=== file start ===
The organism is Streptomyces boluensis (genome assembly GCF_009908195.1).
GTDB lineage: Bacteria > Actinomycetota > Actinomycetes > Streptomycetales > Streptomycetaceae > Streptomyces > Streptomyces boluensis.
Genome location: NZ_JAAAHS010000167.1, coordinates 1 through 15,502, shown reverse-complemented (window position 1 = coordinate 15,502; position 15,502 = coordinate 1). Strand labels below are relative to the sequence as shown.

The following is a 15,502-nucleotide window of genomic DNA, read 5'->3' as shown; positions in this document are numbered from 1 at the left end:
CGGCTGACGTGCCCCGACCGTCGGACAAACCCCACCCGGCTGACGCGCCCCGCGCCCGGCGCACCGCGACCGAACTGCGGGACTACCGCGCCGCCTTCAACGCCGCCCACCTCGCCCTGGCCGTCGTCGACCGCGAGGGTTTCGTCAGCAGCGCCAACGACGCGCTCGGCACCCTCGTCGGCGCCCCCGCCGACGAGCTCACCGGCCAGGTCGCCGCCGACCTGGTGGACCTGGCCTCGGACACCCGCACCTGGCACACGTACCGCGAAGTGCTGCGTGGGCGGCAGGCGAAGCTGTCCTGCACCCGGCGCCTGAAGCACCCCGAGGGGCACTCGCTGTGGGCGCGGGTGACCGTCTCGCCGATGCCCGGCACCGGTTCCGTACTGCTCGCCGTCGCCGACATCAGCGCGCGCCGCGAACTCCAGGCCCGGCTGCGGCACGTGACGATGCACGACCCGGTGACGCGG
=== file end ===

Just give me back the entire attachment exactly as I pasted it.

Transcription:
The organism is Streptomyces boluensis (genome assembly GCF_009908195.1).
GTDB lineage: Bacteria > Actinomycetota > Actinomycetes > Streptomycetales > Streptomycetaceae > Streptomyces > Streptomyces boluensis.
Genome location: NZ_JAAAHS010000167.1, coordinates 1 through 15,502, shown reverse-complemented (window position 1 = coordinate 15,502; position 15,502 = coordinate 1). Strand labels below are relative to the sequence as shown.

The following is a 15,502-nucleotide window of genomic DNA, read 5'->3' as shown; positions in this document are numbered from 1 at the left end:
CGGCTGACGTGCCCCGACCGTCGGACAAACCCCACCCGGCTGACGCGCCCCGCGCCCGGCGCACCGCGACCGAACTGCGGGACTACCGCGCCGCCTTCAACGCCGCCCACCTCGCCCTGGCCGTCGTCGACCGCGAGGGTTTCGTCAGCAGCGCCAACGACGCGCTCGGCACCCTCGTCGGCGCCCCCGCCGACGAGCTCACCGGCCAGGTCGCCGCCGACCTGGTGGACCTGGCCTCGGACACCCGCACCTGGCACACGTACCGCGAAGTGCTGCGTGGGCGGCAGGCGAAGCTGTCCTGCACCCGGCGCCTGAAGCACCCCGAGGGGCACTCGCTGTGGGCGCGGGTGACCGTCTCGCCGATGCCCGGCACCGGTTCCGTACTGCTCGCCGTCGCCGACATCAGCGCGCGCCGCGAACTCCAGGCCCGGCTGCGGCACGTGACGATGCACGACCCGGTGACGCGG